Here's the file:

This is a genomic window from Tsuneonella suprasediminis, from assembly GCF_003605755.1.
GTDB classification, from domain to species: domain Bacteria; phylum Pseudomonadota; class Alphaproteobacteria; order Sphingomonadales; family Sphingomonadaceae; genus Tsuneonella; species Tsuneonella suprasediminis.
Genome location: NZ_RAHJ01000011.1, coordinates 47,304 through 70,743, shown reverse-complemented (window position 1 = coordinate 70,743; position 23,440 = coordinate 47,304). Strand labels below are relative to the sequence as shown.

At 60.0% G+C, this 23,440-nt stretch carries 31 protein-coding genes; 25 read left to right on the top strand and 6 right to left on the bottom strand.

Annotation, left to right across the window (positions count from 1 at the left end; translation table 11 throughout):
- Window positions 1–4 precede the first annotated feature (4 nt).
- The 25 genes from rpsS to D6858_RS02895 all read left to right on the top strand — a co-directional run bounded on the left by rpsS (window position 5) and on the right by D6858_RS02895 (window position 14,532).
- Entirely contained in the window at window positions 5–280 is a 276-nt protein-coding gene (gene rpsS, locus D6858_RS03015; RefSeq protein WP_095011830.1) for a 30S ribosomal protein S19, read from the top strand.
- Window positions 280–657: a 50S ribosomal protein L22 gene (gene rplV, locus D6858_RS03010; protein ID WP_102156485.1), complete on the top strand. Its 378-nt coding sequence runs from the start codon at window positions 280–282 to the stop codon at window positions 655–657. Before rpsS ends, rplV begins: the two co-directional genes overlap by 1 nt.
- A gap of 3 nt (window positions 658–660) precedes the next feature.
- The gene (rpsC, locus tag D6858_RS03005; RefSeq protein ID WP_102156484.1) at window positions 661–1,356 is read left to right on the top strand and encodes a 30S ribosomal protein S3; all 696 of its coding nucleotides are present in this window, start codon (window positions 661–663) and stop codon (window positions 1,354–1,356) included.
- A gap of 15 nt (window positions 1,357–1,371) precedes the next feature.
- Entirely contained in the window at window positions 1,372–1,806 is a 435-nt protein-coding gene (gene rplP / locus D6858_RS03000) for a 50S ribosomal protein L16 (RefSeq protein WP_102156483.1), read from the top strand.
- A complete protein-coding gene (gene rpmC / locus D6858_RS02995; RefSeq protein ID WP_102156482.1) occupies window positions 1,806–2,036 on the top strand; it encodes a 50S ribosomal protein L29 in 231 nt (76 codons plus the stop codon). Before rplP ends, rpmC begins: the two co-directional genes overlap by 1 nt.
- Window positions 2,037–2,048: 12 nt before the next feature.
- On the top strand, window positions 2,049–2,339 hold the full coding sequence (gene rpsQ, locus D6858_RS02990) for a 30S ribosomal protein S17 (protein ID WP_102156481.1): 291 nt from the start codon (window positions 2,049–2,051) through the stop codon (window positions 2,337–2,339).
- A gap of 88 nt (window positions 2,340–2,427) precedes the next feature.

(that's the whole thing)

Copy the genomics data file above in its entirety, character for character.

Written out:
This is a genomic window from Tsuneonella suprasediminis, from assembly GCF_003605755.1.
GTDB classification, from domain to species: domain Bacteria; phylum Pseudomonadota; class Alphaproteobacteria; order Sphingomonadales; family Sphingomonadaceae; genus Tsuneonella; species Tsuneonella suprasediminis.
Genome location: NZ_RAHJ01000011.1, coordinates 47,304 through 70,743, shown reverse-complemented (window position 1 = coordinate 70,743; position 23,440 = coordinate 47,304). Strand labels below are relative to the sequence as shown.

At 60.0% G+C, this 23,440-nt stretch carries 31 protein-coding genes; 25 read left to right on the top strand and 6 right to left on the bottom strand.

Annotation, left to right across the window (positions count from 1 at the left end; translation table 11 throughout):
- Window positions 1–4 precede the first annotated feature (4 nt).
- The 25 genes from rpsS to D6858_RS02895 all read left to right on the top strand — a co-directional run bounded on the left by rpsS (window position 5) and on the right by D6858_RS02895 (window position 14,532).
- Entirely contained in the window at window positions 5–280 is a 276-nt protein-coding gene (gene rpsS, locus D6858_RS03015; RefSeq protein WP_095011830.1) for a 30S ribosomal protein S19, read from the top strand.
- Window positions 280–657: a 50S ribosomal protein L22 gene (gene rplV, locus D6858_RS03010; protein ID WP_102156485.1), complete on the top strand. Its 378-nt coding sequence runs from the start codon at window positions 280–282 to the stop codon at window positions 655–657. Before rpsS ends, rplV begins: the two co-directional genes overlap by 1 nt.
- A gap of 3 nt (window positions 658–660) precedes the next feature.
- The gene (rpsC, locus tag D6858_RS03005; RefSeq protein ID WP_102156484.1) at window positions 661–1,356 is read left to right on the top strand and encodes a 30S ribosomal protein S3; all 696 of its coding nucleotides are present in this window, start codon (window positions 661–663) and stop codon (window positions 1,354–1,356) included.
- A gap of 15 nt (window positions 1,357–1,371) precedes the next feature.
- Entirely contained in the window at window positions 1,372–1,806 is a 435-nt protein-coding gene (gene rplP / locus D6858_RS03000) for a 50S ribosomal protein L16 (RefSeq protein WP_102156483.1), read from the top strand.
- A complete protein-coding gene (gene rpmC / locus D6858_RS02995; RefSeq protein ID WP_102156482.1) occupies window positions 1,806–2,036 on the top strand; it encodes a 50S ribosomal protein L29 in 231 nt (76 codons plus the stop codon). Before rplP ends, rpmC begins: the two co-directional genes overlap by 1 nt.
- Window positions 2,037–2,048: 12 nt before the next feature.
- On the top strand, window positions 2,049–2,339 hold the full coding sequence (gene rpsQ, locus D6858_RS02990) for a 30S ribosomal protein S17 (protein ID WP_102156481.1): 291 nt from the start codon (window positions 2,049–2,051) through the stop codon (window positions 2,337–2,339).
- A gap of 88 nt (window positions 2,340–2,427) precedes the next feature.